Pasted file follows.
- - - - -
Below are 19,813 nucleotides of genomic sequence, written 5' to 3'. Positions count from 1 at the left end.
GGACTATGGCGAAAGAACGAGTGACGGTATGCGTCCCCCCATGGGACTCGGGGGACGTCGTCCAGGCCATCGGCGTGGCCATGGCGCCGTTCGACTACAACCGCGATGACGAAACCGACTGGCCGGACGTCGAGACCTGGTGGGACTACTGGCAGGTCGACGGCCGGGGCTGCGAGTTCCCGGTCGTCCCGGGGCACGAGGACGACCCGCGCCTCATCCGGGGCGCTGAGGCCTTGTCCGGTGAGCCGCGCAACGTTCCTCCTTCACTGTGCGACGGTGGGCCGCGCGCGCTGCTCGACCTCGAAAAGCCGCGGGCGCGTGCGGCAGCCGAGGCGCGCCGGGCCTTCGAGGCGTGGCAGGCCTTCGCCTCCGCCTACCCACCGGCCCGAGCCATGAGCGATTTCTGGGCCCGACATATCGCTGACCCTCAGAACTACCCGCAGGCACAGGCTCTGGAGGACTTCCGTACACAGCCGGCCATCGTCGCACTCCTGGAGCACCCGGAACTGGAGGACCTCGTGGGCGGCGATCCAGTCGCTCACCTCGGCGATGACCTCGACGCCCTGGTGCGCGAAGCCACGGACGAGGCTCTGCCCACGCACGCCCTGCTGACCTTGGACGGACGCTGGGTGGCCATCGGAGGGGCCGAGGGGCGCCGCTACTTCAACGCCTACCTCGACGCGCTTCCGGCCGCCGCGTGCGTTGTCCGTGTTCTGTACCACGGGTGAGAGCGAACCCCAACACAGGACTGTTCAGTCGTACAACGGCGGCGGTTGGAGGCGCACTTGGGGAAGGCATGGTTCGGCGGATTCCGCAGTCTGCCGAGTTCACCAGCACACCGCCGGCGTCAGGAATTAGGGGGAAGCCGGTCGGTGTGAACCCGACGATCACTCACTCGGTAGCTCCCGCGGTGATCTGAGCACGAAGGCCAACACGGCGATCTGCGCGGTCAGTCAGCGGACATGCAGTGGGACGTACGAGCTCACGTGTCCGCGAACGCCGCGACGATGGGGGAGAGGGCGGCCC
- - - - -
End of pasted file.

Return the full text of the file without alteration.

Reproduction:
Below are 19,813 nucleotides of genomic sequence, written 5' to 3'. Positions count from 1 at the left end.
GGACTATGGCGAAAGAACGAGTGACGGTATGCGTCCCCCCATGGGACTCGGGGGACGTCGTCCAGGCCATCGGCGTGGCCATGGCGCCGTTCGACTACAACCGCGATGACGAAACCGACTGGCCGGACGTCGAGACCTGGTGGGACTACTGGCAGGTCGACGGCCGGGGCTGCGAGTTCCCGGTCGTCCCGGGGCACGAGGACGACCCGCGCCTCATCCGGGGCGCTGAGGCCTTGTCCGGTGAGCCGCGCAACGTTCCTCCTTCACTGTGCGACGGTGGGCCGCGCGCGCTGCTCGACCTCGAAAAGCCGCGGGCGCGTGCGGCAGCCGAGGCGCGCCGGGCCTTCGAGGCGTGGCAGGCCTTCGCCTCCGCCTACCCACCGGCCCGAGCCATGAGCGATTTCTGGGCCCGACATATCGCTGACCCTCAGAACTACCCGCAGGCACAGGCTCTGGAGGACTTCCGTACACAGCCGGCCATCGTCGCACTCCTGGAGCACCCGGAACTGGAGGACCTCGTGGGCGGCGATCCAGTCGCTCACCTCGGCGATGACCTCGACGCCCTGGTGCGCGAAGCCACGGACGAGGCTCTGCCCACGCACGCCCTGCTGACCTTGGACGGACGCTGGGTGGCCATCGGAGGGGCCGAGGGGCGCCGCTACTTCAACGCCTACCTCGACGCGCTTCCGGCCGCCGCGTGCGTTGTCCGTGTTCTGTACCACGGGTGAGAGCGAACCCCAACACAGGACTGTTCAGTCGTACAACGGCGGCGGTTGGAGGCGCACTTGGGGAAGGCATGGTTCGGCGGATTCCGCAGTCTGCCGAGTTCACCAGCACACCGCCGGCGTCAGGAATTAGGGGGAAGCCGGTCGGTGTGAACCCGACGATCACTCACTCGGTAGCTCCCGCGGTGATCTGAGCACGAAGGCCAACACGGCGATCTGCGCGGTCAGTCAGCGGACATGCAGTGGGACGTACGAGCTCACGTGTCCGCGAACGCCGCGACGATGGGGGAGAGGGCGGCCC